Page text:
Driving less paper is more than just finding it – it is about identifying the why, what, and how for paper. We continually work towards driving less paper consumption and better ways to collaborate and drive efficiency without adding more time or information sprawl.
About a year ago, we had an open house here at the Summit 7 Systems corporate headquarters. While there is no doubt it was a great event, there was a single comment that stood out more than any other – “I can’t help but to notice that there is zero paper in your office – I only saw one filing cabinet.” I really found this comment interesting because we take for granted that the lack of paper is just considered as the way we do business.
What’s funny is that the paperless office is an assumed method of business success, but the reality is that we are producing and printing on more paper than ever before.
However, we aren’t perfect and despite being an “almost” completely digital and electronic workplace, we still have pockets of paper that pop-up from time to time, sometimes even daily. So in an effort to drive our workplace towards lowering our usage of paper, we need to understand why paper continues to stick around.
What does the use of paper really tell you?
- People may not trust the technology.
- It’s all about the interface – paper is more personal (especially during personal settings).
- Available technology is not as flexible – do people really know how to use a shared OneNote notebook?
- You are at risk for knowledge leaks – knowledge that should be captured, but isn’t.
- Potential business process inefficiencies.
The difficulty for any organization when moving towards reducing paper is how. The first step is to prioritize what you as an organization have the ability to influence in a positive way. While not always fruitful, massive technology changes and shifts can cause a level of disruption and push-back that creates more cost and work in the long run.
How do we prioritize? As an organization moves towards the path of paper reduction all paper currently in-use should be attributed to at least 3 buckets.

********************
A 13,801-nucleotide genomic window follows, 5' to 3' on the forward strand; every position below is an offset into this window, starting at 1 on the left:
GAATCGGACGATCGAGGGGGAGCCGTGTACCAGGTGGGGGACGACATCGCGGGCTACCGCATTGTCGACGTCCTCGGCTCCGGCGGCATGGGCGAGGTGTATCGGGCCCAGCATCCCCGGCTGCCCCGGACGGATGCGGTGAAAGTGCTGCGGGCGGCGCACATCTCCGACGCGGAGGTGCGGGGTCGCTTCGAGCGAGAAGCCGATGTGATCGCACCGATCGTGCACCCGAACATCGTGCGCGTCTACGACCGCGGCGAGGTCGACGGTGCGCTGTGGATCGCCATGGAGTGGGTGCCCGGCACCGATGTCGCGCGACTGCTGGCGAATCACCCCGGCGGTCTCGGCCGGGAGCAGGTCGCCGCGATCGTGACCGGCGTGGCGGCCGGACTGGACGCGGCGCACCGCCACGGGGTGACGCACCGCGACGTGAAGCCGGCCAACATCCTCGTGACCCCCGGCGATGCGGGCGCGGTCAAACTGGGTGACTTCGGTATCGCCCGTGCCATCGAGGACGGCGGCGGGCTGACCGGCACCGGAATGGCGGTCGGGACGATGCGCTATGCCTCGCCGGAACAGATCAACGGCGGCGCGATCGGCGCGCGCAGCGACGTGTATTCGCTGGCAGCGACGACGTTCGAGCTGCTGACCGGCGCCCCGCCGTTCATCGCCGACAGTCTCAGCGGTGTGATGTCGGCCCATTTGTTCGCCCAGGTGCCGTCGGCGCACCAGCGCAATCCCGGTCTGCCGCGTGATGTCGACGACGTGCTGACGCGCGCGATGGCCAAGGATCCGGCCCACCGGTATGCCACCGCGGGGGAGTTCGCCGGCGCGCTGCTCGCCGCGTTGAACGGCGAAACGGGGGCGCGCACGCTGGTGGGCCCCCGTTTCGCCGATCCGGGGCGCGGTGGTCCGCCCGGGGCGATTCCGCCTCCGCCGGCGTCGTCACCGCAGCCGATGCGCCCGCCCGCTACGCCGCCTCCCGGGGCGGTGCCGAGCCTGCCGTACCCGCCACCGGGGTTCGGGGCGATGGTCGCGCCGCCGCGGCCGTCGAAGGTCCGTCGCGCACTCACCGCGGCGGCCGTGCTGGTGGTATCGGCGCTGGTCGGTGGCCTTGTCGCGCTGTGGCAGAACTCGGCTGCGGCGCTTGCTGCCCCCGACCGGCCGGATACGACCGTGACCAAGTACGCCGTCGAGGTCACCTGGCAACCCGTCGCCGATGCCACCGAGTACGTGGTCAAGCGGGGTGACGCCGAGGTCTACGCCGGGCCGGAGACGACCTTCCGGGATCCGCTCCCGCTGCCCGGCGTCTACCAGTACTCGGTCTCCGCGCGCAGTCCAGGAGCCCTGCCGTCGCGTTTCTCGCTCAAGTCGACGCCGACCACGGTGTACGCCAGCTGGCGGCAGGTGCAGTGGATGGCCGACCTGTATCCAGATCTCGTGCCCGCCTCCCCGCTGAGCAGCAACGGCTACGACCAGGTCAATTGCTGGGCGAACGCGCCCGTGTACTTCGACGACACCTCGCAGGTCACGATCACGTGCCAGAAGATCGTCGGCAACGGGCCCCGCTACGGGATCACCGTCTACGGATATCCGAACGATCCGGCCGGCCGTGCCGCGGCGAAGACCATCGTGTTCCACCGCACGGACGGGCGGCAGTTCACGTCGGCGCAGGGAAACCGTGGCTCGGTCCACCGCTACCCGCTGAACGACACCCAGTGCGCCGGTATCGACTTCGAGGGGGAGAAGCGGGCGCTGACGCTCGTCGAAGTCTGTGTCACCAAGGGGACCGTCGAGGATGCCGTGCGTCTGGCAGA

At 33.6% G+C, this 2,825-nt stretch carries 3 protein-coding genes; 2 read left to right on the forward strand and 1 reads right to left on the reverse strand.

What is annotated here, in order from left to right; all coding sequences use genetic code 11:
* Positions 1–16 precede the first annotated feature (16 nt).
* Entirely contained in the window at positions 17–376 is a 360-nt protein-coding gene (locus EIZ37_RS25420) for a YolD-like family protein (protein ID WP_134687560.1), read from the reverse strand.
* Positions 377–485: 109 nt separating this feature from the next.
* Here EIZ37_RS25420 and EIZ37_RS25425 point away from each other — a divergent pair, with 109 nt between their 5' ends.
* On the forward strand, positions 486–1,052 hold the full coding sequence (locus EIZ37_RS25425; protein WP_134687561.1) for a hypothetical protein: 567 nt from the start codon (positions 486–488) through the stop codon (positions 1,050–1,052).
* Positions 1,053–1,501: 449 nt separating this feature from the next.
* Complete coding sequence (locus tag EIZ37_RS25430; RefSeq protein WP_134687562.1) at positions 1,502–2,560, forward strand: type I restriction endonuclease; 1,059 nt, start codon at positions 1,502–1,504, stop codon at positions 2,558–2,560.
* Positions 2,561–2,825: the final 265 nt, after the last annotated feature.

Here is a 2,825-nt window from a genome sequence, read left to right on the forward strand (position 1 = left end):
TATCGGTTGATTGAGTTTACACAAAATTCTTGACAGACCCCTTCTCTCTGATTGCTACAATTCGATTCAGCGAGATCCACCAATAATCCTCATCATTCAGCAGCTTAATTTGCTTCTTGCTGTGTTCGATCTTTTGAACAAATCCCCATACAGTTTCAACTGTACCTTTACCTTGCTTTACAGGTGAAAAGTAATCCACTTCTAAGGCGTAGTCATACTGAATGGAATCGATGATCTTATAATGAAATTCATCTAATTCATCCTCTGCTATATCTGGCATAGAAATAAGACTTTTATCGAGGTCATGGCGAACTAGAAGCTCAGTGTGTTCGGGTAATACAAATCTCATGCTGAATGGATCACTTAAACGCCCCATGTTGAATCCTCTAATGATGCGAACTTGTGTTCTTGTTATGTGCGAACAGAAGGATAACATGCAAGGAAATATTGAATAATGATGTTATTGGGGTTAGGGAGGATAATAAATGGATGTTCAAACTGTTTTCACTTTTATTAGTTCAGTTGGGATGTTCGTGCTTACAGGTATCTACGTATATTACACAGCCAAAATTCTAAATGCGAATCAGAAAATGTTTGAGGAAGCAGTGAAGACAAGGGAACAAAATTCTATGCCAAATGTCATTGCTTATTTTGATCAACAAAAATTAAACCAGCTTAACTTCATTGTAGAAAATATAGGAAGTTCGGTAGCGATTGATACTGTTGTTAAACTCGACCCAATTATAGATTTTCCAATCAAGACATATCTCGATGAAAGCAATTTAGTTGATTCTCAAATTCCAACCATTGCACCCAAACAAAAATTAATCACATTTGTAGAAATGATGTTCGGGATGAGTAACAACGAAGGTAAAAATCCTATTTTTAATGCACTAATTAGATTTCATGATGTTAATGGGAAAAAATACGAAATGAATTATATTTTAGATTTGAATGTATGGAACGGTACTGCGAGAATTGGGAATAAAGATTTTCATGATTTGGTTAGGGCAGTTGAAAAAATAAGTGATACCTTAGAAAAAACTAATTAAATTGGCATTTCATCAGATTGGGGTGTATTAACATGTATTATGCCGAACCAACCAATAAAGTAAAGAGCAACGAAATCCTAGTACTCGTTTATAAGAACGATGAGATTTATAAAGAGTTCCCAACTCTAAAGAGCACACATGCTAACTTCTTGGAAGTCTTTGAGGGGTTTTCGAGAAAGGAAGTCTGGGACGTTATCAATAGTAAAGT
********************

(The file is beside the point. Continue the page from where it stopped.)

- Is the paper associated with a business process
- Is the paper needed for collaboration
- Is the paper needed for legal reasons
We suggest the following methods for prioritization when identifying paths towards paperless offices:
1.) Business Process First
While not always the rule – the path of least resistance often starts with a business process. Business processes often have a primary stakeholder, a champion for change. This is important for adoption and usage.
As a side note, when determining what your first big win is, balance it out with impact as a whole. Sometimes the business processes that are not as business critical can have just as big an impact towards positive influence as those deemed business critical processes.
2.) Collaboration Second – in today’s business environment it seems that we are continually being pushed to operate more efficiently and effectively. Focus on ways that collaboration can be improved and perhaps you can add “agility” to your organization e.g. the ability to surface product or process improvements quickly to get actionable results.
3.) Legal Reasons – UNLESS there are current legal or contractual obligations that are not being complied with, this can take some time and should be very carefully thought out.
These three simple steps can help you begin your quest for a paperless office. Need more inspiration? Check out our free resources and learn how you can use less paper, make a difference, and maximize your workflow.